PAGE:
The many islands scattered around Nova Scotia are both part of its natural beauty and mysterious history. A new documentary airing next week takes an in-depth look at what makes them so unique.
There are more than 3,800 islands that lie along nearly 5,000 miles of coastline. ‘Nova Scotia Islands,' a half hour documentary, will explore some of the most interesting islands in the province.
Lorna Kirk, director and co-writer of the documentary, said they had to use many different forms of transportation to get all of the footage they needed.
"We used a number of different type of boats and a plane for our shoot," Kirk said. "For McNab's Island we used Mike Tilley's McNabs Island ferry. For our shoot in Lunenburg we used Walter Flower's whale watching vessel 'Eastern Points,' a brand new 45-foot fiberglass-hulled boat, and we also used a small motor boat to get to Troop Island in St. Margaret's bay."
"We also used a plane to get aerial shots of our beautiful Nova Scotian coastline," she said. "It was important that the audience see the islands from two perspectives to get a real sense of what these places look like, and its extraordinary."
Aside from the beauty of the locales, Kirk said the history behind these places provided the most interesting parts of the feature.
"I don't think people are aware of the amazing history associated with the thousands of islands that ring Nova Scotia's beautiful shores," Kirk said. "You've got everything from pirates, to ship wrecks, to whimsical fairgrounds. In many ways the history of these islands reads like a good mystery novel."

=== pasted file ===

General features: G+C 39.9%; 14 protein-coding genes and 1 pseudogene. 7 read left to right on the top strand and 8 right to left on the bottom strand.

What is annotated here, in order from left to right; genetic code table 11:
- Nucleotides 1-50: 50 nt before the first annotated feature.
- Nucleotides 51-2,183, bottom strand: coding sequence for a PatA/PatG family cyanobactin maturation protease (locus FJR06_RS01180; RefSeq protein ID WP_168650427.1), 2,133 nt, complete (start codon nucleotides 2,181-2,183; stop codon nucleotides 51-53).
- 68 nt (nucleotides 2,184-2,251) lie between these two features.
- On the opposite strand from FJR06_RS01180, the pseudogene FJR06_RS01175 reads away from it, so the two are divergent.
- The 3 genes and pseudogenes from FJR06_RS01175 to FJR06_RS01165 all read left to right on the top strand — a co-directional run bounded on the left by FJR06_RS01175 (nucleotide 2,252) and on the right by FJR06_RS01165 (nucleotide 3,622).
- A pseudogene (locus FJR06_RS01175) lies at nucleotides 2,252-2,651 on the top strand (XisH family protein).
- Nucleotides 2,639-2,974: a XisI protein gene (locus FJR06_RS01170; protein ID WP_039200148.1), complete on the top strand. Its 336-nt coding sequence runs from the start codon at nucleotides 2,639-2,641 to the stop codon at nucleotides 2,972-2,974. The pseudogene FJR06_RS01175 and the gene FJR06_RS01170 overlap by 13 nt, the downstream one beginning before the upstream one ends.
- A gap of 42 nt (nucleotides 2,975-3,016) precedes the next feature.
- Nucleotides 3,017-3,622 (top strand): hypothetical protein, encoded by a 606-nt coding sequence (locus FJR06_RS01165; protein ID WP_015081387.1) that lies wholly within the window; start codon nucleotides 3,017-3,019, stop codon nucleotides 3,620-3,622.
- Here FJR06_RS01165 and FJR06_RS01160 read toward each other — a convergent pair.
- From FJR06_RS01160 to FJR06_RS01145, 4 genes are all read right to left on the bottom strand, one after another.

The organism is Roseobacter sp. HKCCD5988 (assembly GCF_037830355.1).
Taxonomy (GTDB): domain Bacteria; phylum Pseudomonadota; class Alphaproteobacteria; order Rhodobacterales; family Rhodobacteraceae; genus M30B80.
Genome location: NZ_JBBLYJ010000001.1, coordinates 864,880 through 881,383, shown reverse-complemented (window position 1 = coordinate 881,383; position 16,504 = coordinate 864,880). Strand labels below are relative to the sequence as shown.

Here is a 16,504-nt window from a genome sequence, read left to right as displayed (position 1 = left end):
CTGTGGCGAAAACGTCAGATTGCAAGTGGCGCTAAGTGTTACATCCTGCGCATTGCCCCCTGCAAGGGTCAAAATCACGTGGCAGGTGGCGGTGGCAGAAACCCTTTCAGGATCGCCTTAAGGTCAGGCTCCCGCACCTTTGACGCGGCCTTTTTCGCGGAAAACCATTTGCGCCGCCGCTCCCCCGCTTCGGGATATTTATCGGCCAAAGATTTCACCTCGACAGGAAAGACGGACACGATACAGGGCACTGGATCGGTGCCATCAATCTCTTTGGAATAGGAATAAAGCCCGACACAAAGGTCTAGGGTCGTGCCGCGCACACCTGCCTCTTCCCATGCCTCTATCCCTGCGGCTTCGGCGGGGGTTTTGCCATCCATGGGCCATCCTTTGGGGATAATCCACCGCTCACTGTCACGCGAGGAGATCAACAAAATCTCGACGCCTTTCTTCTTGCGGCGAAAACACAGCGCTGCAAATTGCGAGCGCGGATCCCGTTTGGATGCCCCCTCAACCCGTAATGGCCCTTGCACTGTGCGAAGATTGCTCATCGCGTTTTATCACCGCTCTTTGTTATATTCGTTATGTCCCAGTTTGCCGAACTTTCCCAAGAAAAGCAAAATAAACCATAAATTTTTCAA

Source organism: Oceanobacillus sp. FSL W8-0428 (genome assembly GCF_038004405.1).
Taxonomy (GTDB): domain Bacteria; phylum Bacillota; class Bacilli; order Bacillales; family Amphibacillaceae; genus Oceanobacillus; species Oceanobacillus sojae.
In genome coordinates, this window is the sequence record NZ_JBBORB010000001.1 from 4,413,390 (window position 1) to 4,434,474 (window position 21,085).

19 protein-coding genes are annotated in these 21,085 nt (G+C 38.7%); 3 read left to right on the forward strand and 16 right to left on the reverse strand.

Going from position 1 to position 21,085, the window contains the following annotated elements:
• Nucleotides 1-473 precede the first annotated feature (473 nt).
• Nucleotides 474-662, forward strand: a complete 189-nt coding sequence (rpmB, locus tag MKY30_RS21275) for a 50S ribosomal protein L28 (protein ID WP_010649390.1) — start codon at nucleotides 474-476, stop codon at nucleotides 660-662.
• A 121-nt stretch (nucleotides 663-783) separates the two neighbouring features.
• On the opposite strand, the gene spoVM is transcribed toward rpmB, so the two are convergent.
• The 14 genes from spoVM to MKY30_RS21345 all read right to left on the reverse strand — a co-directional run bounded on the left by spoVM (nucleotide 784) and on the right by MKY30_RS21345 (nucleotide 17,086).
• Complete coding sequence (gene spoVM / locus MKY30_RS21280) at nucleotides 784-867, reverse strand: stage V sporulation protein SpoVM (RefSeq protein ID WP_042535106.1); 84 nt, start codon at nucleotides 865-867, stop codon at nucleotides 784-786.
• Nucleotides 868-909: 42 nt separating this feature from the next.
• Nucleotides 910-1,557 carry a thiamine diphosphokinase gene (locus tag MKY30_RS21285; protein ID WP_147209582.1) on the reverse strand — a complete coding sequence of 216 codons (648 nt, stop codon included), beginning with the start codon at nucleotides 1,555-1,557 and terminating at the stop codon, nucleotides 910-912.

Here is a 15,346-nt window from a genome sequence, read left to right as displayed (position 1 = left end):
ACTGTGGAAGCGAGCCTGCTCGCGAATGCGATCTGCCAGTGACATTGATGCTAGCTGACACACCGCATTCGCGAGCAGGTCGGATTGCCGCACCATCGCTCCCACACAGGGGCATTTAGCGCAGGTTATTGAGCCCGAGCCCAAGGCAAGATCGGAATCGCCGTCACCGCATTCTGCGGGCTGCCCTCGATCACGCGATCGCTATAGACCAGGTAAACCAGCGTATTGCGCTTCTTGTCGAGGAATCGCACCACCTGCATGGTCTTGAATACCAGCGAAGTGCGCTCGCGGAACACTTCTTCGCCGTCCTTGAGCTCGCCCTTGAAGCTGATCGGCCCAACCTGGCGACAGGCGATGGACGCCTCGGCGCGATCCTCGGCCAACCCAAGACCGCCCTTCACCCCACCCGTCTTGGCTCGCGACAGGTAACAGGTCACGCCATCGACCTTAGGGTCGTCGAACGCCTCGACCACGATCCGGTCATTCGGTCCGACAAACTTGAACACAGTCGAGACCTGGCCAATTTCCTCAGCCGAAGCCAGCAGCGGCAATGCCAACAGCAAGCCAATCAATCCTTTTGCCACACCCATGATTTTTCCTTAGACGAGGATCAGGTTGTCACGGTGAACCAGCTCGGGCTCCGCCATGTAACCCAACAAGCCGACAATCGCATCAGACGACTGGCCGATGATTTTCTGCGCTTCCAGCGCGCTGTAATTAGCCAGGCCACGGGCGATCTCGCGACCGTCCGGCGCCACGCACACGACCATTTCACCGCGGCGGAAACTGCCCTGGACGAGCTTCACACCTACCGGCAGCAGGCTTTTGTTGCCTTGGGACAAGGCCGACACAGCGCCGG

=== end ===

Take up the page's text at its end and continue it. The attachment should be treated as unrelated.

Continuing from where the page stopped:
From abandoned settlements, to contagious diseases and mass burials there's no shortage of intriguing things that happened off our shores, Kirk said.
"I thought I knew a lot about Nova Scotia, but this documentary revealed stories I had never heard before," she said. "Many of the stories we explore in this documentary are surprising."
‘Nova Scotia Islands' features three controversial islands. One that has assumed many roles including protecting the province's capital city, another that went through an intense tug-of-war between land developers and conservationists, and the last, a micro-nation, that found itself at the epicenter of an international dispute with the United Nations.
Nova Scotia Islands will have its world broadcast premiere on CBC Television's Land & Sea on Sunday, Feb. 17 at 12 noon. Following the broadcast, the documentary can be watched on the CBC TV website at: www.cbc.ca/landandsea.
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